These findings are robust to alternative estimations (i.e., propensity score matching) and several sets of exclusion restrictions. The rest of the paper is organized as follows. Section 2 reviews the relevant literature and formulates research hypotheses. Section 3 describes the data. Section 4 explains the identification strategy and shows the econometric results. Section 5 concludes.

… …

1. Introduction

2. Literature review and research hypotheses

3. Data

4. Results

5. Conclusions

… …

VC is a key financing instrument for entrepreneurial ventures. These latter are usually priced by financial markets on their ability to attract rounds of investment from VCs. 

This is partly due to the fact that many US leading companies have been VC-backed entrepreneurial ventures. Accordingly, one would expect that a VC offer is celebrated by an entrepreneur like she had won one billion dollars, especially in countries where VC supply is rather thin. However, reality is far from this.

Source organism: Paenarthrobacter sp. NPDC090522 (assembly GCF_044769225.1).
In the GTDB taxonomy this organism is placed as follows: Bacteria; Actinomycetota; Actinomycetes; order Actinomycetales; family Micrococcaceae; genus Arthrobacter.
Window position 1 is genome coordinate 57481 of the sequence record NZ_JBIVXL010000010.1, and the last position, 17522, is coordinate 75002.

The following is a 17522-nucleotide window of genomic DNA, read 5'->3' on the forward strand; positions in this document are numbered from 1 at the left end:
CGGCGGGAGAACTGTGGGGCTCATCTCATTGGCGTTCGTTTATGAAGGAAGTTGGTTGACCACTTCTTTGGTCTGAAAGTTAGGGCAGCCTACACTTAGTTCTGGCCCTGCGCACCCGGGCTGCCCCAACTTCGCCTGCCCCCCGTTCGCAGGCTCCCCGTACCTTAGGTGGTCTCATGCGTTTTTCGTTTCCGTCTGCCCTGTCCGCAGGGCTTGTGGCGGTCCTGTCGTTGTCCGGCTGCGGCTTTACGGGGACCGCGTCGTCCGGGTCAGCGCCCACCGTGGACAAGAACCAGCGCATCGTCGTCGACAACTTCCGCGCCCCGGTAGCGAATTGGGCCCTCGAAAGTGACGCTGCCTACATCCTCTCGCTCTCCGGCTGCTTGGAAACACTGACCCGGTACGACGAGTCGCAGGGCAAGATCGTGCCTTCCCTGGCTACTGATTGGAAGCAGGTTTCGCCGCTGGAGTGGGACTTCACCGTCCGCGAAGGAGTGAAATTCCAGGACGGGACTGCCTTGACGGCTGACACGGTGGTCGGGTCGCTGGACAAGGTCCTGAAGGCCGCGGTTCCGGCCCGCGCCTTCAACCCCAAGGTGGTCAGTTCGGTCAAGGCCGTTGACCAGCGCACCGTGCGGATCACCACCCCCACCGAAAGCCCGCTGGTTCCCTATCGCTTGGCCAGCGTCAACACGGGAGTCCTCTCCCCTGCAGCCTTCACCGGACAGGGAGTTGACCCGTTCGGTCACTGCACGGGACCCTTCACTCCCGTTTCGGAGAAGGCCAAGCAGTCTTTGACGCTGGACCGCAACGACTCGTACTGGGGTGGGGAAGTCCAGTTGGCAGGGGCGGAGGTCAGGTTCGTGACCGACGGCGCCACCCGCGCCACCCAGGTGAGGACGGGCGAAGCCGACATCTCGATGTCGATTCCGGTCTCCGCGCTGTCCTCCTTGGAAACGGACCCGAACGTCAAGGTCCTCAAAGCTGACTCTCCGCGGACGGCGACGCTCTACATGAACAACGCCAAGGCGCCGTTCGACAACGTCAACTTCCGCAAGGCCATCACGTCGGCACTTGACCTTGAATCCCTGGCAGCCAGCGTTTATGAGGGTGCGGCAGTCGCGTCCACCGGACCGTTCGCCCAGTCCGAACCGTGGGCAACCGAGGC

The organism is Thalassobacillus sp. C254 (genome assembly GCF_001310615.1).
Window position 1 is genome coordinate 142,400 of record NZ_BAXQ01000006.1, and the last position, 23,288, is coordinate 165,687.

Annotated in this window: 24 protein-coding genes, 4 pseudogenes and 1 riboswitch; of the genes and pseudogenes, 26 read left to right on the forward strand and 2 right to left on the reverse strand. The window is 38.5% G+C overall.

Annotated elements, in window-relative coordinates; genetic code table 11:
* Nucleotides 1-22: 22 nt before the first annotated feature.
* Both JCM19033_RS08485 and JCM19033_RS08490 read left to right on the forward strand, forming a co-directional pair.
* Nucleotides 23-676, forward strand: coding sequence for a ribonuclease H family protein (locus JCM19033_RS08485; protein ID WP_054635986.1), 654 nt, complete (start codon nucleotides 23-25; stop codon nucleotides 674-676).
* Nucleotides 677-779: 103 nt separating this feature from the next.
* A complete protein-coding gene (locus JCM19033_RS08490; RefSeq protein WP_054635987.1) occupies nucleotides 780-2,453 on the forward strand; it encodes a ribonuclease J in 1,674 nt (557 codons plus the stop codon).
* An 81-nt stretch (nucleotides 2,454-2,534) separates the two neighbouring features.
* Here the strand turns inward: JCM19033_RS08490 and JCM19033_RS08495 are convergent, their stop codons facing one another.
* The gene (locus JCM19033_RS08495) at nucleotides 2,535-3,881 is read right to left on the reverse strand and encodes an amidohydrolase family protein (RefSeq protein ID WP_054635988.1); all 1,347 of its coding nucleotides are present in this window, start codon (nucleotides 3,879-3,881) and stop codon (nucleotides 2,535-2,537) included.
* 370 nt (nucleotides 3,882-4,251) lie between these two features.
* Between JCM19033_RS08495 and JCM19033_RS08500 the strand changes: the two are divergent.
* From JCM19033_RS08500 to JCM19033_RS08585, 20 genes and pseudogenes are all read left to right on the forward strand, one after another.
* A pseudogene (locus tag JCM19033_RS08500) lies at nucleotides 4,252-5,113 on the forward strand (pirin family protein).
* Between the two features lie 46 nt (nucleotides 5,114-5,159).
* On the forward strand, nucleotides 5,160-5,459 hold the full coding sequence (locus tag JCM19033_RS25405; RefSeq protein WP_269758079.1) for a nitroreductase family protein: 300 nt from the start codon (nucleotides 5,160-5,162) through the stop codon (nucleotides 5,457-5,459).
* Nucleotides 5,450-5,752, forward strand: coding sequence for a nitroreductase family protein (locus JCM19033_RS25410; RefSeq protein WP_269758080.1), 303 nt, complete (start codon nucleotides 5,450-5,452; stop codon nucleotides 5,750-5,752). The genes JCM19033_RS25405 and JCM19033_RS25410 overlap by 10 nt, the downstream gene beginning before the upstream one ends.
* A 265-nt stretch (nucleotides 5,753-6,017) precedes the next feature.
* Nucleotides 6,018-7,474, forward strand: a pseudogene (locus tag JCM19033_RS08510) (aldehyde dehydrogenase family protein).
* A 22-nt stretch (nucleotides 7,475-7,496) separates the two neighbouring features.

In many cases, entrepreneurs do refuse VC. So, why does this happen? This study aims at shedding light on this issue that has been totally overlooked by the extant literature. 

We do provide some answers to this interesting question looking at a particularly underdeveloped VC market, such as the Italian one. Grounding on the economics and finance literature on VC, we theorize on which entrepreneurial team- and venture-specific factors could significantly influence the entrepreneurial decision to refuse VC. 

Furthermore, we show the impact of the refusal choice on firm growth performance, and highlight what would the growth of refusing firms have been had they got VC funding. 

Using a sample of 120 HTVs which received a VC offer during their life, we use multiple estimation strategies and find out a series of findings which have several implications.